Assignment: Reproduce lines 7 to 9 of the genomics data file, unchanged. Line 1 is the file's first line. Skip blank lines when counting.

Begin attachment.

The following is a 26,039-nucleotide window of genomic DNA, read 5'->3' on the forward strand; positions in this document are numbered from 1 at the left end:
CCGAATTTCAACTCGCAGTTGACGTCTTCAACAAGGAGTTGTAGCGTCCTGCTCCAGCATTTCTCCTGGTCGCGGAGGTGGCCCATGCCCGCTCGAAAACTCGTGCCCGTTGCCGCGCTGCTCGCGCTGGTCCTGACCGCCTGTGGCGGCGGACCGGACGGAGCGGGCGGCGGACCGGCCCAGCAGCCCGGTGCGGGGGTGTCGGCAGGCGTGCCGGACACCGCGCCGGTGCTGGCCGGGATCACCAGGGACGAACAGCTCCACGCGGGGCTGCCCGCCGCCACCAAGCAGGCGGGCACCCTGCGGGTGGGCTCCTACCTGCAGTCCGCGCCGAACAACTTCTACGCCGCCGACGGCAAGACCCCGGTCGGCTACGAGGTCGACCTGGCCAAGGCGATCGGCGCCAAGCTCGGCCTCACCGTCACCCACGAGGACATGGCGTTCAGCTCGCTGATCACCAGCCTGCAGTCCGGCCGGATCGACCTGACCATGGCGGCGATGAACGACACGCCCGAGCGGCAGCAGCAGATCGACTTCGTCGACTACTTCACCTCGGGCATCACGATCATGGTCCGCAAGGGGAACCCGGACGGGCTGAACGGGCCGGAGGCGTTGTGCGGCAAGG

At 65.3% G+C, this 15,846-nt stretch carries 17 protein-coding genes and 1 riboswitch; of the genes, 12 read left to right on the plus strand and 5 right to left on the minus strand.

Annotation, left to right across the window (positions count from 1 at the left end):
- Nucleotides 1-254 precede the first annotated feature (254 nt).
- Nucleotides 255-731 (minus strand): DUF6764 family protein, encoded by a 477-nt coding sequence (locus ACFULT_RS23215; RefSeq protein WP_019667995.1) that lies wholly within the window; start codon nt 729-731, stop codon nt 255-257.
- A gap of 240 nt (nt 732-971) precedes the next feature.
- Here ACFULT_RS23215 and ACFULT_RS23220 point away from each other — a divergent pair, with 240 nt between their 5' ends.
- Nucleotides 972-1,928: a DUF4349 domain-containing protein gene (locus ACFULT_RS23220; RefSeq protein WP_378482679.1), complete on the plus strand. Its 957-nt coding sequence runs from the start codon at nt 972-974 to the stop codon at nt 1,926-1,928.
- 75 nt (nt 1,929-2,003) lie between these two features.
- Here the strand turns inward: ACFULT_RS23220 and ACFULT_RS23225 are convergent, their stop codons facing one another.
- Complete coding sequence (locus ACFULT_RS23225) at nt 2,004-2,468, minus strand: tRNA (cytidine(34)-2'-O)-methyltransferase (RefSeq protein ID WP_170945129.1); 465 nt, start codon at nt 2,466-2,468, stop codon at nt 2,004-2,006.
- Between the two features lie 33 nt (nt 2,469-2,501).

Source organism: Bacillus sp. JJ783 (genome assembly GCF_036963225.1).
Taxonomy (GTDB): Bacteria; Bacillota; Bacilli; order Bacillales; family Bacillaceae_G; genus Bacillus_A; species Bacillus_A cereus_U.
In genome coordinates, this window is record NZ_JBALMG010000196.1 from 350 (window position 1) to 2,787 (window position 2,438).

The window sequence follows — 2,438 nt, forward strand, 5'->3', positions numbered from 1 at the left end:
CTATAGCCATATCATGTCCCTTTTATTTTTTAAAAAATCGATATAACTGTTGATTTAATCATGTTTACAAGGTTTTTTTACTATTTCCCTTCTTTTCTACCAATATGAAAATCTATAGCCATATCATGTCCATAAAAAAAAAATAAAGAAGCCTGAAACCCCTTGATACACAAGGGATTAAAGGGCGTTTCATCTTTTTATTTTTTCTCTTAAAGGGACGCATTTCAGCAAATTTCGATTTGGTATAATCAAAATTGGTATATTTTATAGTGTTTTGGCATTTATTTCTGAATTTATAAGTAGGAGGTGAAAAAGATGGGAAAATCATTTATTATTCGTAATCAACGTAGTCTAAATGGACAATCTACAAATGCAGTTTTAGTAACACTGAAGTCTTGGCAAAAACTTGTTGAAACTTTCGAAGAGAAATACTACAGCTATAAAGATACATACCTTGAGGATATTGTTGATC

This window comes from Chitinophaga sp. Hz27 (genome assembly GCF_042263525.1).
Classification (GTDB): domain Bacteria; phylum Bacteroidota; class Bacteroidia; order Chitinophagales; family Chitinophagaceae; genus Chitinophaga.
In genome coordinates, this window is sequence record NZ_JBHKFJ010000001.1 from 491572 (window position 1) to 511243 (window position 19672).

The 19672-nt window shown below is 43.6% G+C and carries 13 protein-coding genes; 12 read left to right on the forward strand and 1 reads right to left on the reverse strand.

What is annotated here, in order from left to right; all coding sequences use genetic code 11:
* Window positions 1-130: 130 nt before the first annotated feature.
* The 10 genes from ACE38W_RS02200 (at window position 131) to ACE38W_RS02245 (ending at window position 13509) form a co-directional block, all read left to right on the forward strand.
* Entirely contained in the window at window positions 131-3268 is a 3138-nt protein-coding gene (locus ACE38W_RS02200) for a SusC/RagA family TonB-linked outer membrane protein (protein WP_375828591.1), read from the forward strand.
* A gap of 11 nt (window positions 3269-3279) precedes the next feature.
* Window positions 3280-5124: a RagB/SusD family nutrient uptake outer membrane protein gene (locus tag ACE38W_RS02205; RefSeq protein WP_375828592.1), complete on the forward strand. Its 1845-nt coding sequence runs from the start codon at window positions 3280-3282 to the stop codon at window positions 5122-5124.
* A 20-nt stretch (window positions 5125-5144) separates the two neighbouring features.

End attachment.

- A gap of 240 nt (nt 732-971) precedes the next feature.
- Here ACFULT_RS23215 and ACFULT_RS23220 point away from each other — a divergent pair, with 240 nt between their 5' ends.
- Nucleotides 972-1,928: a DUF4349 domain-containing protein gene (locus ACFULT_RS23220; RefSeq protein WP_378482679.1), complete on the plus strand. Its 957-nt coding sequence runs from the start codon at nt 972-974 to the stop codon at nt 1,926-1,928.